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17.9.14 0451
The W - Movies & TV - Poseidon
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Boston Idol
Blutwurst








Since: 17.2.03
From: San Jose, CA

Since last post: 2833 days
Last activity: 2626 days
#1 Posted on | Instant Rating: 0.75
The remake of "Poseidon" got the kind of
bad reviews I love to read about modern
movies where CGI excess is substituted
for character development and dialog
the audience might actually remember.

Having been a fan of the original when
I was twelve and having a son who is
going through a fascination with ships,
particularly sinking ships, I had to go.
If I could survive "Titanic", one of the
most absurd movies ever made, I could
surely survive this Irwin Allen redux.

One of the items that struck me in the
reviews was the notation that the remake
had made Red Buttons' character gay,
relieving us from seeing a middle aged
man trying to take advantage of a young
woman while she was distraught. That
idea got me thinking.

Back in the seventies we knew that some
people were gay, but we generally didn't
know who they were or how many of them
there were. Euphemisms like "confirmed
bachelor" were used to avoid saying "gay."

In "The Poseidon Adventure", Red Buttons
played a single man who didn't look a day
under fifty. In fact Buttons was fifty-three.
When asked why he was single, Buttons
character replied "I guess I haven't found
the right girl."

Back in the seventies, we expected that
every guy, except for Liberace, would
ultimately find that right girl. We were
actually rooting for Red to take advantage
of Carol Lynley's character because that
was the way life was supposed to be.

But truth be told, there really weren't any
romantic sparks between Red and Carol.
The real romance was Pamela Sue Martin's
schoolgirl crush on Hackman's preacher.
Red was simply being supportive, the same
way Dreyfus' gay architect was supportive
of the female stowaway in the sequel.

Speaking of the sequel, the characterizations
are thin and the dialog is banal, but I wasn't
as offended by that as many of the critics.

I grew up in the heydey of disaster films.
I watched Robert Wagner go up in flames.
I watched Chuck Heston leave hot minky
Genevieve Bujold for bloated Ava Gardner.
I don't expect great acting and characters
that make sense. I expect stooging and
overacting and foolish self-sacrifices.

It would be fitting if the genre that became
synonymous with Charlton Heston, Ernest
Borgnine and George Kennedy got passed
down to Dennis Quaid, Emmy Rossum, and
Tommy Lee Jones.

Speaking of which, "Poseidon" would have
been far better with Tommy Lee reprising
Hackman's angry priest. The idea that lone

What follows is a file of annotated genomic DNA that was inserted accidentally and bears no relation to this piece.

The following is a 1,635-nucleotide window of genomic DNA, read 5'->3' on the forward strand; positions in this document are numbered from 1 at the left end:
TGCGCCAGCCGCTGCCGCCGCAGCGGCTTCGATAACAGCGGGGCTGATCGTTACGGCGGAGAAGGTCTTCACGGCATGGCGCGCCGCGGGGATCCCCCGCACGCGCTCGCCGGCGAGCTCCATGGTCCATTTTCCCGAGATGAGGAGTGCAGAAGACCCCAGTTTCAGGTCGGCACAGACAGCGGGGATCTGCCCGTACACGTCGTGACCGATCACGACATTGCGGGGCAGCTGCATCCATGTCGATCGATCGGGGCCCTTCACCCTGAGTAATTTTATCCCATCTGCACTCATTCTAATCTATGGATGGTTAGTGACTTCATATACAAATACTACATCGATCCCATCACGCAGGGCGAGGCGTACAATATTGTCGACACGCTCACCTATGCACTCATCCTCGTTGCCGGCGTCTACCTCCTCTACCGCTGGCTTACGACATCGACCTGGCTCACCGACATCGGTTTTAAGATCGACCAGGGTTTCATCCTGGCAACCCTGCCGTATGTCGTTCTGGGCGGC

wolf Josh Lucas was taking all of these risks
to impress Jacinda Barrett wasn't credible,
but then neither was Chuck taking the plunge
to save Ava. Disaster movies need heroes.
Without them we'd drown in the ballroom.

My complaint with "Poseidon" wasn't the lack
of characterization. The dialog was weak, but
no more obvious or annoying than the bad CGI
effects. Apparently Hollywood can't afford to use
real diesel fuel, more fallout from the war in Iraq.

No, what bothered me about "Poseidon" was the
way everyone who wasn't in the ballroom was
immediately killed off or fell through the trap
door outside the disco.

The survival rate in the ballroom looked to be
between 50% and 75%, and that was after being
thrown around a crowded, multi-story room.
By rights there should have been survivors all
over the ship, yet the only people the ballroom
escapees ever found alive were the last three
people to leave the disco. Every other person
they found was badly burned with the device
"flash fire" being rolled out so often that viewers
could be excused for wondering if "Poseidon"
was an uncredited sequel to "Backdraft."

I missed the scene where Hackman's bedraggled
survivors met up with a group of passengers who
were following the ship's doctor toward the bow.
It symbolized people placing their faith in science
rather than religion in the sort of understated way
that goes unnoticed amid the carnage of a good
disaster movie.

The people in the ballroom placed their trust in
the authority of the state, the ship's purser, and
they all died. The people following the doctor
put their faith in science and they all died.

All we have is our faith in something larger to
inspire us to become larger. That's typically
the message in all disaster movies.

That, and disasters are a great opportunity to
hook up, unless you're not into that sort of thing.

Frank
Promote this thread!
Cerebus
Knackwurst








Since: 17.11.02

Since last post: 1 day
Last activity: 4 hours
#2 Posted on | Instant Rating: 0.97
Good review, you should try to get Libby's job in PREMIERE, because her stuff hasn't been even half as entertaining as this was, for the past 5 years at least.

You almost make me want to see this, but I don't think ANYONE can top Irwin Allen.
The Goon
Boudin blanc
Moderator








Since: 2.1.02
From: Calgary, Alberta, Canada

Since last post: 42 days
Last activity: 1 day
#3 Posted on | Instant Rating: 8.08
Waitasec, I'm a confirmed bachelor. Uh oh.
Cerebus
Knackwurst








Since: 17.11.02

Since last post: 1 day
Last activity: 4 hours
#4 Posted on | Instant Rating: 0.97
    Originally posted by The Goon
    Waitasec, I'm a confirmed bachelor. Uh oh.


Yeah, and I'm still waiting on that video of you doing the GoDaddy spin dance. It'll make an awesome avatar!
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If they're successful, there looks to be more to come ... maybe even Tina (she'd better come with some ham). http://www.mtv.com/movies/news/articles/1505738/07142005/story.jhtml
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